Anna Neagle Poster


Jump to: Overview (4)  | Mini Bio (1)  | Spouse (1)  | Trivia (15)  | Personal Quotes (1)

Overview (4)

Born in Forest Gate, Essex, England, UK
Died in West Byfleet, Surrey, England, UK  (complications of renal disease and cancer)
Birth NameFlorence Marjorie Robertson
Height 5' 5" (1.65 m)

Mini Bio (1)

Dame Anna Neagle, the endearingly popular British star during WWII, was born Florence Marjorie Robertson and began dancing as a professional in chorus lines at age 14. She starred with actor Jack Buchanan in the musical "Stand Up and Sing" in the West End and earned her big break when producer/director Herbert Wilcox, who had caught the show purposely to consider Buchanan for an upcoming film, was also taken (and smitten) by Anna, casting her as well in the process. Thus began one of the most exclusive and successful partnerships in the British cinema.

Under Wilcox's guidance (they married in 1943), Anna became one of the biggest and brightest celebrities of her time. Always considered an actress of limited abilities, the lovely Anna nevertheless would prove to be a sensational box-office commodity for nearly two decades. She added glamour and sophistication for war-torn London audiences and her lightweight musicals, comedies and even costumed historical dramas provided a nicely balanced escape route. The tasteful, ladylike heroines she portrayed included nurses Edith Cavell and Florence Nightingale, flyer Amy Johnson and undercover spy Odette; Nell Gwyn and Queen Victoria also fell within her grasp. She appeared in a number of frothy post-war retreads co-starring Michael Wilding that the critics turned their noses on but the audiences ate up - including Piccadilly Incident (1946), Kathy's Love Affair (1947), Spring in Park Lane (1948) and The Lady with a Lamp (1951). She tried to extend her fame to Hollywood and briefly appeared there in three musicals in the early 40s, but failed to make a dent. Anna's appeal faded somewhat in the late 50s and, after producing a few film efforts, retired altogether from the screen.

She returned to her theatre roots, which culminated in the long-running "Charlie Girl", a 1965 production that ran with Anna for nearly six years. She was bestowed with the honor of Dame of the British Empire in 1969 for her contributions to the theatre. Anna continued to perform after her husband's death in 1977, later developing Parkinson's disease in her final years. She died in 1986 of complications.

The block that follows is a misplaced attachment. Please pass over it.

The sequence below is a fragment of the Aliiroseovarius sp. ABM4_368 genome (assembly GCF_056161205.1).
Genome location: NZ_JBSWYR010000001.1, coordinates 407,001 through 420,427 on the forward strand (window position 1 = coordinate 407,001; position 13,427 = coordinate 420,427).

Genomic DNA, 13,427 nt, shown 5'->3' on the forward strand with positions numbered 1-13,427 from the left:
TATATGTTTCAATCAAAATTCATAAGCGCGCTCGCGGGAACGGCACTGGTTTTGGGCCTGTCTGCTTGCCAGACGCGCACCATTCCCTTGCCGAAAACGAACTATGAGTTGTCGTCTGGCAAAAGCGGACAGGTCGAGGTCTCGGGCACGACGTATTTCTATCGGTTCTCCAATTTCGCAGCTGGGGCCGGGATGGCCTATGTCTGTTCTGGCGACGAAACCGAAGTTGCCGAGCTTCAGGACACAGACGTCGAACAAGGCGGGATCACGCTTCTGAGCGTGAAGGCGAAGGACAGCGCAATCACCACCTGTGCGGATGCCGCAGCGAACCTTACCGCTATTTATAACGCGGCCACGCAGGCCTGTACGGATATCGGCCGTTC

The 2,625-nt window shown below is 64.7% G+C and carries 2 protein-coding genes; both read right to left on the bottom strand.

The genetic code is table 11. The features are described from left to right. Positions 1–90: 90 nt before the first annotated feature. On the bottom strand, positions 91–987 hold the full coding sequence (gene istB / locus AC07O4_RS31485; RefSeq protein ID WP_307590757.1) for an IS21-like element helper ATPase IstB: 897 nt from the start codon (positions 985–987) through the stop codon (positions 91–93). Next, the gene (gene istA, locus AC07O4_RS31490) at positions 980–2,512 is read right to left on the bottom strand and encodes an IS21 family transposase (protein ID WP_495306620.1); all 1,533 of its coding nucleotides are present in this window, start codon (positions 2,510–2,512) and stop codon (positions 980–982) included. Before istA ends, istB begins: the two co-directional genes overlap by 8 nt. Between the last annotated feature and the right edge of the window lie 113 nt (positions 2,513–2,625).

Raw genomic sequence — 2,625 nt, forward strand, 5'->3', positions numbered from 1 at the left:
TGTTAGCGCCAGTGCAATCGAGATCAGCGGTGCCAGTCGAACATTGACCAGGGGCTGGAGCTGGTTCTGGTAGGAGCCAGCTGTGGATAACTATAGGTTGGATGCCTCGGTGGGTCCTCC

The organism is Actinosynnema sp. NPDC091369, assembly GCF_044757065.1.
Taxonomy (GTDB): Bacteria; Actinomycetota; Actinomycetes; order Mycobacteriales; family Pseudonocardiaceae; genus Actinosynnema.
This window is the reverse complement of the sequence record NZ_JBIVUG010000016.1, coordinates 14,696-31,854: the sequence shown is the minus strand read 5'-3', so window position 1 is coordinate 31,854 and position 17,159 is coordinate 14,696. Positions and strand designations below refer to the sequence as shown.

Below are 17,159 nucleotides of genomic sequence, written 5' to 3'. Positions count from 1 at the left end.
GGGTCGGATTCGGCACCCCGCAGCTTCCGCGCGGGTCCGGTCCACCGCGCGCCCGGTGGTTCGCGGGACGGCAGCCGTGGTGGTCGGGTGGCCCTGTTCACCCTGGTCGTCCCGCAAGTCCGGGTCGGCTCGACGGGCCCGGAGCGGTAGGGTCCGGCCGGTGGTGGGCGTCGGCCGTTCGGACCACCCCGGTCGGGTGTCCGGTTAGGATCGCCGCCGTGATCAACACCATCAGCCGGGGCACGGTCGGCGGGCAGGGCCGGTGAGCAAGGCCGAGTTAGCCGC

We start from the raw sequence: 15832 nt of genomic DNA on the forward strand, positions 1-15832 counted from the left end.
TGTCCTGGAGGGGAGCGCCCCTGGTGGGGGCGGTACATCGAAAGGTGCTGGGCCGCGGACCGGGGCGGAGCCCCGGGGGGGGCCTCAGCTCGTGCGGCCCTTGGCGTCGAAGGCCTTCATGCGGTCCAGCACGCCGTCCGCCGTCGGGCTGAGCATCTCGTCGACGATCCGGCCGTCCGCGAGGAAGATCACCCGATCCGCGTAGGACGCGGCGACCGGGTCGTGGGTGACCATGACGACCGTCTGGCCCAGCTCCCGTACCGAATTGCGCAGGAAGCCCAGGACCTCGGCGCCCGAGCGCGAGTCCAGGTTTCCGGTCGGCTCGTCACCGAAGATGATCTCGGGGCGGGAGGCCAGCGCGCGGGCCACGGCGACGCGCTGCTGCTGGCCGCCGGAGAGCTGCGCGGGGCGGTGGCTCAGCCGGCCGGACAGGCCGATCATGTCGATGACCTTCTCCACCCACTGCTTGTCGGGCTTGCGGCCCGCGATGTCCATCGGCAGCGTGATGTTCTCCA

- IMDb Mini Biography By: Gary Brumburgh / gr-home@pacbell.net

Spouse (1)

Herbert Wilcox (9 August 1943 - 15 May 1977) ( his death)

Trivia (15)

Sister of actor Stuart Robertson.
She was awarded the DBE (Dame Commander of the Order of the British Empire) in the 1969 Queen's Birthday Honours List for her services to drama.
She made her stage debut in 1917 at age 12, but was not seen again until 1925 in the musical revue "Bubbly."
She produced three films in the 1950s (Dangerous Youth (1957), Wonderful Things! (1958), and The Heart of a Man (1959)), all starring British actor Frankie Vaughan.
For seven straight years after WWII, she was voted top favorite English actress.
She was recorded in the "Guinness Book of World Records" for her 2,062 consecutive performances in the stage play "Charlie Girl" which ran from 1965 to 1971.
London (By Cable)-Wednesday, November 15, 1939: Statement of affairs of Imperator Films, in voluntary liquidation, lists $692, 985 owing to unsecured creditors, among whom are Herbert Wilcox ($136,165) and Anna Neagle ($127,885.) Both Wilcox and Miss Neagle have cabled from Hollywood expressing the wish that their claims be set aside until other creditors have been paid. Herbert Wilcox Productions, also in voluntary liquidation, lists debts to unsecured creditors of $310,125.
Great-aunt of Nicholas Hoult.
Neagle played many historical characters including Nell Gwynn, Queen Victoria, 18th Century British actress Peg Woffington, aviatrix Amy Johnson, nurse Edith Cavell, French Resistance heroine Odette Celine, and Florence Nightengale.
She played Nell Gwyn in both Nell Gwyn (1934) and Let's Make Up (1954).
She had two roles in common with Fay Compton: (1) Neagle played Queen Victoria in Victoria the Great (1937) and Queen of Destiny (1938) while Compton played her in The Prime Minister (1941) and Journey to the Unknown: Poor Butterfly (1969) and (2) Compton played Florence Nightingale in Wrath of Jealousy (1936) while Neagle played her in The Lady with a Lamp (1951).
Although she played Errol Flynn's daughter in Let's Make Up (1954), she was almost five years his senior in real life.
Although she played Mary Morris's daughter in Victoria the Great (1937), she was eleven years Morris' senior in real life.
She was awarded the CBE (Commander of the Order of the British Empire) in the 1952 King's New Year Honours List for her services to drama.
'Neagle' was her mother's maiden name.

Personal Quotes (1)

[Asked in a 1985 interview if her films had a feminist point of view] "Instinctively, yes, not consciously. I feel very strongly for women's emancipation. Now it's accepted, of course, but at the time some of the characters I played lived, it wasn't accepted.

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